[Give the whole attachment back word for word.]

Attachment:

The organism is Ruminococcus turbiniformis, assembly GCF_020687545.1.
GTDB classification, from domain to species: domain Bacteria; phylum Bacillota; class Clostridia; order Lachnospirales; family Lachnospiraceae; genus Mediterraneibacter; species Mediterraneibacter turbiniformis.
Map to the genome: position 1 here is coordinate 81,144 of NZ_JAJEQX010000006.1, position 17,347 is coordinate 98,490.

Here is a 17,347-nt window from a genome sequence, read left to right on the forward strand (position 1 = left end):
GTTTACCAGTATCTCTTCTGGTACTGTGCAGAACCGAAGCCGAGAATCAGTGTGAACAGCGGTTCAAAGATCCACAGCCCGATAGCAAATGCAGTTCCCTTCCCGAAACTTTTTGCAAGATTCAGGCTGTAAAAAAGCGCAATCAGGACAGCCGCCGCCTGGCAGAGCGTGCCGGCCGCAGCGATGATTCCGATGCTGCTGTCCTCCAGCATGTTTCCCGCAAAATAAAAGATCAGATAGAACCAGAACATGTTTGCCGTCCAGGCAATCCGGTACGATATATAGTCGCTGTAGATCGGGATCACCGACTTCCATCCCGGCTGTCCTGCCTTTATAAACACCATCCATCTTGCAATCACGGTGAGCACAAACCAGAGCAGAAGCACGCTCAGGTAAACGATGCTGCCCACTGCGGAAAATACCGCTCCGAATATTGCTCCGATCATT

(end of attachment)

The organism is Ruminococcus turbiniformis, assembly GCF_020687545.1.
GTDB classification, from domain to species: domain Bacteria; phylum Bacillota; class Clostridia; order Lachnospirales; family Lachnospiraceae; genus Mediterraneibacter; species Mediterraneibacter turbiniformis.
Map to the genome: position 1 here is coordinate 81,144 of NZ_JAJEQX010000006.1, position 17,347 is coordinate 98,490.

Here is a 17,347-nt window from a genome sequence, read left to right on the forward strand (position 1 = left end):
GTTTACCAGTATCTCTTCTGGTACTGTGCAGAACCGAAGCCGAGAATCAGTGTGAACAGCGGTTCAAAGATCCACAGCCCGATAGCAAATGCAGTTCCCTTCCCGAAACTTTTTGCAAGATTCAGGCTGTAAAAAAGCGCAATCAGGACAGCCGCCGCCTGGCAGAGCGTGCCGGCCGCAGCGATGATTCCGATGCTGCTGTCCTCCAGCATGTTTCCCGCAAAATAAAAGATCAGATAGAACCAGAACATGTTTGCCGTCCAGGCAATCCGGTACGATATATAGTCGCTGTAGATCGGGATCACCGACTTCCATCCCGGCTGTCCTGCCTTTATAAACACCATCCATCTTGCAATCACGGTGAGCACAAACCAGAGCAGAAGCACGCTCAGGTAAACGATGCTGCCCACTGCGGAAAATACCGCTCCGAATATTGCTCCGATCATT